Kiersten Leopold and Johnathan Berry are in their first year of lifeguarding for the YMCA in Palestine—and they love it.
They are two of a team of 16 local kids who take seriously their roles watching over aquatic activities at the center.
The Aquatics and Assistant Program Director, Blake Ormsby, trained this year’s staff, almost all of whom were new to the job.
“It proved to be a challenge,” Ormsby said. “However we’ve had a number of lifeguards step up and fill in leadership roles with confidence.”
Ormsby trains and hires lifeguards and organizes the programs that go on—from swimming lessons to water aerobics. He is certified as a lifeguard instructor and as a pool operator.
He monitors and balances the pool water and makes sure the environment is safe for patrons and staff.
“My favorite thing about working here is how much effort everybody puts in,” Berry said. “Especially with COVID and everything, there is a lot of things that are really hard to get in line.
“Everybody is working hard—whether its aesthetic or getting everything running smoothly, getting this stuff out here. All of this stuff, there is a lot of effort that goes into it.”
To officially be able to guard lives near the water, the staff went through a variety of training sessions which began with online videos.
When that portion of the training was complete, the trainees took to the water where they had to demonstrate the ability to swim 300 yards, tread water for two minutes without the use of hands and then swim down, pick up a 10-pound brick and swim another 17 yards.
“We had a really good teacher with Blake. He made it very engaging,” Berry said.
Ormsby has been lifeguarding and swim instructing since 2018 when he graduated from Palestine High School. After enlisting in the Marine Corps Reserves, he came back in 2020 to work for the YMCA.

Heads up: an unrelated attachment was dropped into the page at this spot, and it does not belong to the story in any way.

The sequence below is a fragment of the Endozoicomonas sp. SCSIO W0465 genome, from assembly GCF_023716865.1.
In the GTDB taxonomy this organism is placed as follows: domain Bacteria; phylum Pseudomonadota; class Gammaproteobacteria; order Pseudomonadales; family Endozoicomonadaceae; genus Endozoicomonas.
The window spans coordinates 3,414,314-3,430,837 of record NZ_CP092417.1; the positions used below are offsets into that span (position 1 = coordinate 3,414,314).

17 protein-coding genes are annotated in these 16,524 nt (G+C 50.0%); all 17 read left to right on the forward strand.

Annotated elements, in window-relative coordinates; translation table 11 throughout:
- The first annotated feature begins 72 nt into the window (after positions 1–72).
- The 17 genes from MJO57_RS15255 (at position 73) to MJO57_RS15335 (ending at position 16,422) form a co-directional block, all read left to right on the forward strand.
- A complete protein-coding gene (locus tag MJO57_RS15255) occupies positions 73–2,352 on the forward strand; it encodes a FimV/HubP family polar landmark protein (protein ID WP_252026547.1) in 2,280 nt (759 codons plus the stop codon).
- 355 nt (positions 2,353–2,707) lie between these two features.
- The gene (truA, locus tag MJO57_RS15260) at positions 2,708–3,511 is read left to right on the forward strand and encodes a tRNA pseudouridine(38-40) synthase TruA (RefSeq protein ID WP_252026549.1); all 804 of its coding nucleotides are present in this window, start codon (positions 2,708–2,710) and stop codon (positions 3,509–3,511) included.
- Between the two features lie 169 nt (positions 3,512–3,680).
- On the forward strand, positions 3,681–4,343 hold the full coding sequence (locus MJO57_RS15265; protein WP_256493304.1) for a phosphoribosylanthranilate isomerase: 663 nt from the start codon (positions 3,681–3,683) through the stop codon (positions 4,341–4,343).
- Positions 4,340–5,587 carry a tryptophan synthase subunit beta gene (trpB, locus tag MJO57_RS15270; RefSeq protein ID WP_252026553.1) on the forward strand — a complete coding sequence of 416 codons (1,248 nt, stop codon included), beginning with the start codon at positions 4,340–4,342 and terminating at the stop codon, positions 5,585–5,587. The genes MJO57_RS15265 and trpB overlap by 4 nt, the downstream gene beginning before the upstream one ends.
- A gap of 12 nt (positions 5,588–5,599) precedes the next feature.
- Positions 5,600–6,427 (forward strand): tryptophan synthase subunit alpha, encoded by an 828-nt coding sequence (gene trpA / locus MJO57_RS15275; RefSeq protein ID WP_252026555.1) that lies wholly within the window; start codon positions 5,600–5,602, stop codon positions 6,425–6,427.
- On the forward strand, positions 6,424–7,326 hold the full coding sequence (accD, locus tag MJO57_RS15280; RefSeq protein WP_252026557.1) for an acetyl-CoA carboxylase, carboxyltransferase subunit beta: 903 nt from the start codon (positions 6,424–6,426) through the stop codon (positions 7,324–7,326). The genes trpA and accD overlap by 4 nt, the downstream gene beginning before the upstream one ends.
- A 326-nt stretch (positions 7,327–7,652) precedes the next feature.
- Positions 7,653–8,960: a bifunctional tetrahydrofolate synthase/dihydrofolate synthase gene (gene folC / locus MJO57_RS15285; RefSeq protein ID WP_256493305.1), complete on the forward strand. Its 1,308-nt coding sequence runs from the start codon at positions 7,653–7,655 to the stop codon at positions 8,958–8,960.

Once the guards are able to complete the water tasks, the team then had to learn different rescue techniques, according to Berry and Leopold.
The work included performing CPR on dummies—two full size mannequins and infant mannequins.
“After that, we do scenarios with everything put together,” Berry said. “You start with a victim, someone playing dead in the water and all the way to saving them.”
Leopold explained that the lifeguards took turns playing the victim until it was time for CPR.
For drowning victims, ventilations are essential.
“If you are doing a drowning victim, you start with ventilation,” Berry said. “Normal CPR, not drowning, you start with chest compressions.”
The CPR is more effective using the masks, ensuring the air is getting where it is needed—it also helps eliminate variables.
Most of the time, it is fun work according to Leopold.
“Basically little kids get scared and you jump in and help them,” she said.
Lifeguards who are interested in teaching swimming lessons receive extra training and are able to evaluate and teach kids of all skill levels.
“The more people you teach to swim, the less that drown,” Leopold said.
The young kids look up to their instructors and guards and Leopold said she loves seeing the young kids when she is out and about.
“They see us in Walmart and are like that’s my teacher!”
The guards agree this year’s team is dedicated to the job and really enjoy their time together.
“We have all become a giant group of friends,” she said.
The pool itself is owned by the city of Palestine, but is operated by the YMCA.
Residents who pay city water bills are able to get a pool pass at City Hall. The pool is also available for rent by contacting Jeremy Janz at 903-729-3139. For a full schedule of pool activities and lessons, go online to https://www.palestineymca.org/aquatics-swim-team.